But the really big advantage is the "Plus" in Shadow Plus technology. The Zee contains a one way clutch drag system which can be switched on and off to allow me to pull some slack and change sprocket. This drag will hopefully be enough to make the bump starts work quite smoothly without creating a lot of slack in the upper run of chain. I have to see if I can increase the drag to practically fixed, as that would no doubt be better.
View media item 61344
View media item 61346The mech hanger for the Zee had to be bolted fairly high up on the engine sprocket cover in order to clear the pedals. A lower engine, or a cruiser build, and this might not have worked at all. As it is I'll probably catch my shoe on it but I had to try. :)

View media item 61347The stub of an old gear cable fixes the lateral position of the Zee. It is about a micron away from its maximum inboard movement. It is not limited by adjuster screws, it's at the limit of the parallelogram.
View media item 61345The B screw sets the height of the Zee. It stops the lower run of chain touching the upper run of chain.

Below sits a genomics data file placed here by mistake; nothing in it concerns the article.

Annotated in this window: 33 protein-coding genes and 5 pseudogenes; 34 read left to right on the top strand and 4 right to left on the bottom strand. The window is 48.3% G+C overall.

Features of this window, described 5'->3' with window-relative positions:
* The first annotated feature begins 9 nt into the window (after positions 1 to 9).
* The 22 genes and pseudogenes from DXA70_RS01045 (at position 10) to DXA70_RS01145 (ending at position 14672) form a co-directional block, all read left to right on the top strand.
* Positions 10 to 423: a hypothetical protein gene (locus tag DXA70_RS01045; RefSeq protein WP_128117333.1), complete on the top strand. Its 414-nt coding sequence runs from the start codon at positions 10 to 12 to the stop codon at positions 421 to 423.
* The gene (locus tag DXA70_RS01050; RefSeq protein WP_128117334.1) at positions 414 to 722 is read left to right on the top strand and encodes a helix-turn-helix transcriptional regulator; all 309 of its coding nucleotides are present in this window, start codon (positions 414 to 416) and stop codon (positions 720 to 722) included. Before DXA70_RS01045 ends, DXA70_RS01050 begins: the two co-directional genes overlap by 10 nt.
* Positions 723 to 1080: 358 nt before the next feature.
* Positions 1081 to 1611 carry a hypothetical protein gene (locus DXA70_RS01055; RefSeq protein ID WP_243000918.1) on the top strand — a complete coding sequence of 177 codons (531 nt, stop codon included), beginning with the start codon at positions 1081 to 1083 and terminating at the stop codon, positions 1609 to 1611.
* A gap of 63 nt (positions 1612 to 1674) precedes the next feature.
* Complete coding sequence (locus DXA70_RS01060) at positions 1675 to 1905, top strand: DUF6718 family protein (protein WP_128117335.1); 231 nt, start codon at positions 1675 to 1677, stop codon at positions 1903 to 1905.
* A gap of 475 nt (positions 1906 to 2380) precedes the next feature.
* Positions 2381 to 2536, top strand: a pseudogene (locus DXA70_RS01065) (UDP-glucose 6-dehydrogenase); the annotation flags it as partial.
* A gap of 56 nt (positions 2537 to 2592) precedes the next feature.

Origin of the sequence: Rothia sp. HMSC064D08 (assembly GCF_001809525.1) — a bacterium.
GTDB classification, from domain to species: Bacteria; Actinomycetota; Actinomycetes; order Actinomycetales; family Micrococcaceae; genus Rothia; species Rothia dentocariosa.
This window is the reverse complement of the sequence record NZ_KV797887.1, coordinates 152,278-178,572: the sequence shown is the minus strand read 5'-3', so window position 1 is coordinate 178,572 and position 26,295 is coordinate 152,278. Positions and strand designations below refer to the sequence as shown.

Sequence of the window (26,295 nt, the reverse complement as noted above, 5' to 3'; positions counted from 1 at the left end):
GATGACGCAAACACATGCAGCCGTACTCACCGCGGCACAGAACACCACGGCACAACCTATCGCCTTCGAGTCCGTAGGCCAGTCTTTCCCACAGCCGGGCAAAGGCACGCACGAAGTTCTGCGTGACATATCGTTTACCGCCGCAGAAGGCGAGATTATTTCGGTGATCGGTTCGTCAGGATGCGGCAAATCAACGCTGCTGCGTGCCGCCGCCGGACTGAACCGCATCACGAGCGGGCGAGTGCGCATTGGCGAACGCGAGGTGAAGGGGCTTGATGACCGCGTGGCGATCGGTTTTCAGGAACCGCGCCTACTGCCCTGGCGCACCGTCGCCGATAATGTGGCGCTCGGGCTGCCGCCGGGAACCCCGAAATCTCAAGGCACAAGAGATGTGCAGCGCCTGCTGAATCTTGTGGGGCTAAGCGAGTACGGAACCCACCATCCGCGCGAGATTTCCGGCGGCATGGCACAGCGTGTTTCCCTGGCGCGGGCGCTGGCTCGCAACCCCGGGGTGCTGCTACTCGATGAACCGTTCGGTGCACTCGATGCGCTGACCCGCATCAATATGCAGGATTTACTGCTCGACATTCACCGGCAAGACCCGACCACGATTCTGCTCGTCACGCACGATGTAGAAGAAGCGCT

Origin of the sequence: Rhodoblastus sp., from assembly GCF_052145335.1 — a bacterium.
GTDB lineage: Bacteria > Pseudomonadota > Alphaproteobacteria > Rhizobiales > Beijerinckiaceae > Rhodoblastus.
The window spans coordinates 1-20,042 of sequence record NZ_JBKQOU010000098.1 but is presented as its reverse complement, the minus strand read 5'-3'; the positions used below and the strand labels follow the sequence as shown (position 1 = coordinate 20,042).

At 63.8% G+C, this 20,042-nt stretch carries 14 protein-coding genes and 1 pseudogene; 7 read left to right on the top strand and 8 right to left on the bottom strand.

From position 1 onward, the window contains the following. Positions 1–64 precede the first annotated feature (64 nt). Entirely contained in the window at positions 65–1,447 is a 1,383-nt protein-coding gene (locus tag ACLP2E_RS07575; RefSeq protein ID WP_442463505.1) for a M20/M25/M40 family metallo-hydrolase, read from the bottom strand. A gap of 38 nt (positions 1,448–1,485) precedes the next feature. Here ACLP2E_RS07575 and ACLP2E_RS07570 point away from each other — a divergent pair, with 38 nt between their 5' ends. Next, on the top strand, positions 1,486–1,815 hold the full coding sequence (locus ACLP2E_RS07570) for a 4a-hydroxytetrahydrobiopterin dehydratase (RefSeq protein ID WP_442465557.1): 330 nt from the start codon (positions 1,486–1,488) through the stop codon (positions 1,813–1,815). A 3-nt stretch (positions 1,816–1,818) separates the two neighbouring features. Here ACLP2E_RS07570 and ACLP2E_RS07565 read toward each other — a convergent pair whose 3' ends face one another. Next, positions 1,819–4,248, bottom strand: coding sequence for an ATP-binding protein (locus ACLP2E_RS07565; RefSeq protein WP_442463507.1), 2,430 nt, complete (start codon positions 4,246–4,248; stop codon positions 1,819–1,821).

The trouble with the B screw was that even if I use a very long bolt it will miss the B screw stop with the Zee pulled into this shape. So I had to put nuts on to fatten it, and then take them all off and use my longest bolt and then chop that off. A lot of two steps forward two steps back, unscrewing bolts and tiny nylocs lol :rolleyes: but I got there in the end. :)

View media item 61348Now I have to figure out where to put the rear pulley wheel and what length to cut the chain. Then after that, figure out the best way to mount the chain slider for the upper run of the chain.
Last edited:


Active Member
Apr 14, 2017
It's looking good, keep us posted!

I see a problem when you are running and you try to "motor brake", the Zee will extend the chain and maybe problematic on the top part... a freewheel on the sprocket will solve it but you won't be able to bump start it... let's see how you deal with that :)


Well-Known Member
Sep 23, 2013
It's looking good, keep us posted!

I see a problem when you are running and you try to "motor brake", the Zee will extend the chain and maybe problematic on the top part... a freewheel on the sprocket will solve it but you won't be able to bump start it... let's see how you deal with that :)